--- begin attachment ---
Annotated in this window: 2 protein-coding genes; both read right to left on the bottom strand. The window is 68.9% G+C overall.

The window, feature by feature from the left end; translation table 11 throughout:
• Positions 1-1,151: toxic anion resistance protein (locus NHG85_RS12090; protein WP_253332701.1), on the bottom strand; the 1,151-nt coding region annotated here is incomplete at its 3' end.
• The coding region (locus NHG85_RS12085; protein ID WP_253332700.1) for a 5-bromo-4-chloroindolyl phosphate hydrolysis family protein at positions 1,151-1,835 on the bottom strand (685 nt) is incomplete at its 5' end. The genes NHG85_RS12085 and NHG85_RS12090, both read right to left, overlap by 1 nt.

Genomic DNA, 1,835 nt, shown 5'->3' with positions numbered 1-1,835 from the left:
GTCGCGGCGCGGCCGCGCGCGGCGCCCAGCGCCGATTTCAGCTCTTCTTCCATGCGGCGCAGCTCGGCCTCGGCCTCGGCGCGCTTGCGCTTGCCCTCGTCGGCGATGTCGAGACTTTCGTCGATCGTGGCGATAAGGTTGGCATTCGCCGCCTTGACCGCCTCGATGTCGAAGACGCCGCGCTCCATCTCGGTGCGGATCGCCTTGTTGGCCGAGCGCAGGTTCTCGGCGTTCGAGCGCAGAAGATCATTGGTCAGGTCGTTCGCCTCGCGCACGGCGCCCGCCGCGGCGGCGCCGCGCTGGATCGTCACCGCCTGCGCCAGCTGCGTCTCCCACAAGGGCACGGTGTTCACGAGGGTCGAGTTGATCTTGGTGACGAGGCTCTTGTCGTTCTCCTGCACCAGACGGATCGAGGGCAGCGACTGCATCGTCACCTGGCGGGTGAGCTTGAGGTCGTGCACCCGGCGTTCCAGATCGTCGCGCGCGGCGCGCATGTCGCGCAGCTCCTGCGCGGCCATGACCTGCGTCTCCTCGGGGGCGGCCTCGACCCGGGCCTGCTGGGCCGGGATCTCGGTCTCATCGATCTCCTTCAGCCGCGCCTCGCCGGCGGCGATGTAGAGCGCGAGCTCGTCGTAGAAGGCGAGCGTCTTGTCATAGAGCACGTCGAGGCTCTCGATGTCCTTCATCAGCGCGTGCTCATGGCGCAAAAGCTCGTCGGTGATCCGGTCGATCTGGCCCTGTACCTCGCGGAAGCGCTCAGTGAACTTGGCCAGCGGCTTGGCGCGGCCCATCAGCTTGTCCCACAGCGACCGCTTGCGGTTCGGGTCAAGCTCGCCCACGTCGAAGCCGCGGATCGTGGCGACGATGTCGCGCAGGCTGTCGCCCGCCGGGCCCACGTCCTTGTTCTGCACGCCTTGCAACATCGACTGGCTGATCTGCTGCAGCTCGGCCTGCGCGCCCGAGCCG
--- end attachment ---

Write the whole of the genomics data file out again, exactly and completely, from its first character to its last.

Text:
Annotated in this window: 2 protein-coding genes; both read right to left on the bottom strand. The window is 68.9% G+C overall.

The window, feature by feature from the left end; translation table 11 throughout:
• Positions 1-1,151: toxic anion resistance protein (locus NHG85_RS12090; protein WP_253332701.1), on the bottom strand; the 1,151-nt coding region annotated here is incomplete at its 3' end.
• The coding region (locus NHG85_RS12085; protein ID WP_253332700.1) for a 5-bromo-4-chloroindolyl phosphate hydrolysis family protein at positions 1,151-1,835 on the bottom strand (685 nt) is incomplete at its 5' end. The genes NHG85_RS12085 and NHG85_RS12090, both read right to left, overlap by 1 nt.

Genomic DNA, 1,835 nt, shown 5'->3' with positions numbered 1-1,835 from the left:
GTCGCGGCGCGGCCGCGCGCGGCGCCCAGCGCCGATTTCAGCTCTTCTTCCATGCGGCGCAGCTCGGCCTCGGCCTCGGCGCGCTTGCGCTTGCCCTCGTCGGCGATGTCGAGACTTTCGTCGATCGTGGCGATAAGGTTGGCATTCGCCGCCTTGACCGCCTCGATGTCGAAGACGCCGCGCTCCATCTCGGTGCGGATCGCCTTGTTGGCCGAGCGCAGGTTCTCGGCGTTCGAGCGCAGAAGATCATTGGTCAGGTCGTTCGCCTCGCGCACGGCGCCCGCCGCGGCGGCGCCGCGCTGGATCGTCACCGCCTGCGCCAGCTGCGTCTCCCACAAGGGCACGGTGTTCACGAGGGTCGAGTTGATCTTGGTGACGAGGCTCTTGTCGTTCTCCTGCACCAGACGGATCGAGGGCAGCGACTGCATCGTCACCTGGCGGGTGAGCTTGAGGTCGTGCACCCGGCGTTCCAGATCGTCGCGCGCGGCGCGCATGTCGCGCAGCTCCTGCGCGGCCATGACCTGCGTCTCCTCGGGGGCGGCCTCGACCCGGGCCTGCTGGGCCGGGATCTCGGTCTCATCGATCTCCTTCAGCCGCGCCTCGCCGGCGGCGATGTAGAGCGCGAGCTCGTCGTAGAAGGCGAGCGTCTTGTCATAGAGCACGTCGAGGCTCTCGATGTCCTTCATCAGCGCGTGCTCATGGCGCAAAAGCTCGTCGGTGATCCGGTCGATCTGGCCCTGTACCTCGCGGAAGCGCTCAGTGAACTTGGCCAGCGGCTTGGCGCGGCCCATCAGCTTGTCCCACAGCGACCGCTTGCGGTTCGGGTCAAGCTCGCCCACGTCGAAGCCGCGGATCGTGGCGACGATGTCGCGCAGGCTGTCGCCCGCCGGGCCCACGTCCTTGTTCTGCACGCCTTGCAACATCGACTGGCTGATCTGCTGCAGCTCGGCCTGCGCGCCCGAGCCG